Field Notes
U.S. Fish & Wildlife Service
Field Notes Entry   
REGION 8: Regional Director Steve Thompson Responds to Misinformation About the Endangered Speices Act
California-Nevada Offices , June 1, 2008
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By Alexandra Pitts

On May 19th, 2008 The Sacramento Bee published an opinion piece by M. David Stirling entitiled "Rodents Shouldn't Trump Humans."The article appeard to be an excerpt from Stirling's recent book "Green Gone Wild: " and contained a number of inaccuracies about the Endagered Species Act and the Fish and Wildlife Service's role in implementing it, especially during natural disaters.  Below is is California and Nevada Region's Regional Director Steve Thompson's response that published in the Bee on June 1, 2008 as an alternative view.



Finding solutions to complex natural resource issues that meet the needs of people while conserving our fish and wildlife resources is a challenging business. Overcoming these challenges often begins with prevailing over myth and misinformation about species conservation as perpetuated by M. David Stirling, vice president of the Pacific Legal Foundation in the May 19th issue of the Bee.


After the 1993 California fire the allegation was that people’s homes burned down because they could not clear vegetation around them due to prohibitions on such clearing designed to protect the endangered Stephens’ kangaroo rat. Homeowners were told they could mow around their homes and some did.  The practice of disking was prohibited.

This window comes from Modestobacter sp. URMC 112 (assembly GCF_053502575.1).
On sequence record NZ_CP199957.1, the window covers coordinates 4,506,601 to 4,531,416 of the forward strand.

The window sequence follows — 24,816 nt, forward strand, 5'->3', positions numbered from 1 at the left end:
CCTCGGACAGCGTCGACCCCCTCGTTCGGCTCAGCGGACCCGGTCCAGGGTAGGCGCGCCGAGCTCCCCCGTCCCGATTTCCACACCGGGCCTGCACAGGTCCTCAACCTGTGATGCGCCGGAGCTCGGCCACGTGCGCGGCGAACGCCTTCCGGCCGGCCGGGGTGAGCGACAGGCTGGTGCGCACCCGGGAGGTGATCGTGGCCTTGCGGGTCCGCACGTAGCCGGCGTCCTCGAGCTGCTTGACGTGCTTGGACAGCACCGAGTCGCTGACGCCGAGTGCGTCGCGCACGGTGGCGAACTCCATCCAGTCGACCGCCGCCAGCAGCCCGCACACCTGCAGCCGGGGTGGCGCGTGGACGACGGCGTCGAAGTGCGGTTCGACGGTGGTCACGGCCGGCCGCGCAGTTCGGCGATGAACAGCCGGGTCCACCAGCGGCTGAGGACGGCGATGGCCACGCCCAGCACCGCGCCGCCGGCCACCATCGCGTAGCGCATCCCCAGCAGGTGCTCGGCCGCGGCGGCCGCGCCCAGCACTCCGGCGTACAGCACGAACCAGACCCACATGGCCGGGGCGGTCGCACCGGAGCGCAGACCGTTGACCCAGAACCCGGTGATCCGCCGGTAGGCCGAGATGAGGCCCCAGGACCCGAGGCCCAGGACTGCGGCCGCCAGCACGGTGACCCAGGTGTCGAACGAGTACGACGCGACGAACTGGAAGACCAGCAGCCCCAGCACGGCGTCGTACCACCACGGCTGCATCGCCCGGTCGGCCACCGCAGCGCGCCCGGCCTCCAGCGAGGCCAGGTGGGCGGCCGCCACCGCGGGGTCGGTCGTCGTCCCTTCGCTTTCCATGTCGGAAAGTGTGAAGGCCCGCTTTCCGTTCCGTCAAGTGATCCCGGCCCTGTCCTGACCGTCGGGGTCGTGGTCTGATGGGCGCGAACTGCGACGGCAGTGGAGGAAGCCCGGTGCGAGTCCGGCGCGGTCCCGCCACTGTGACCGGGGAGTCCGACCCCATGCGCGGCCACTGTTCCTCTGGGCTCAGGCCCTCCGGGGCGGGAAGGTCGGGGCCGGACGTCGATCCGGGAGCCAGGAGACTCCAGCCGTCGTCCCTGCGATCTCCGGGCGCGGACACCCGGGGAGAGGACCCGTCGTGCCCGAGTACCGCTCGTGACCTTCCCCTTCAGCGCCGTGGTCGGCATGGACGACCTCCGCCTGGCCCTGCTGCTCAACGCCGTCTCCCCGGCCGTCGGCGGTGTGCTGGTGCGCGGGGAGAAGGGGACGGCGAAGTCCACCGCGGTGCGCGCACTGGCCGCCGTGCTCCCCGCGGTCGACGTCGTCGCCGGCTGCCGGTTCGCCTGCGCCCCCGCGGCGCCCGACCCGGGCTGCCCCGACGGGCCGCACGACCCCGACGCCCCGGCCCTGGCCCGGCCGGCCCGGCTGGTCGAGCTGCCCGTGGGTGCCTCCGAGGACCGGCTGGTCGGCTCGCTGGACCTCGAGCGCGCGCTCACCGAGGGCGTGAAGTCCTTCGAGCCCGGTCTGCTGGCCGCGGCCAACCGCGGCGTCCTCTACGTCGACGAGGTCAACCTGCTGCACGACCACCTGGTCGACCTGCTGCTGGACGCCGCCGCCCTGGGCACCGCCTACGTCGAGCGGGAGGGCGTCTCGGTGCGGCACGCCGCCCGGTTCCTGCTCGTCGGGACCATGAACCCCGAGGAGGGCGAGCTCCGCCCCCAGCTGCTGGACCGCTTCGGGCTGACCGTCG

While it is always a tragedy to lose a home, the General Accounting Office (GAO) reported to Congress in June 1994 that the 1993 California fire was fanned by 80 mile an hour winds and jumped concrete barriers, highways and a canal.  GAO concluded that “on the basis of the experience and views of fire officials and other experts, the loss of homes during the 1993 California fire was not related to the prohibition of disking in areas inhabited by the Stephens kangaroo rat.”


As far as Perdido Key Beach mice and reconstruction after Hurricane Ivan are concerned, it's worth noting the hurricane struck the panhandle in 2004.  The Service didn't propose critical habitat until December 2005 and it was not finalized until October 2006.  No lawsuit was ever threatened by us.  And in the case of this natural disaster and others, homeowners were given the green light to rebuild on existing footprints no questions asked.  During disaster response and recovery emergencies, the health and safety of our citizens is our first priority and the ESA provides specific flexibility for just that.  We make every effort to ensure that fire and flood responders do not perceive a need to delay emergency responses because of endangered species issues. 


As the Regional Director for the U.S. Fish and Wildlife Service in California, I work hard to make sure our efforts both protect species and support landowners. Doing what’s right for endangered species more often means doing what’s right for people. Through experience, we’ve learned that the cause of conservation is best served by cooperative processes based on truth and fact.  Misinformation and myths are not helpful.



Steve Thompson

Steve Thompson is the Regional Director of the US Fish and Wildlife Service’s California and Nevada region.

Contact Info: Scott Flaherty, , Scott_Flaherty@fws.gov
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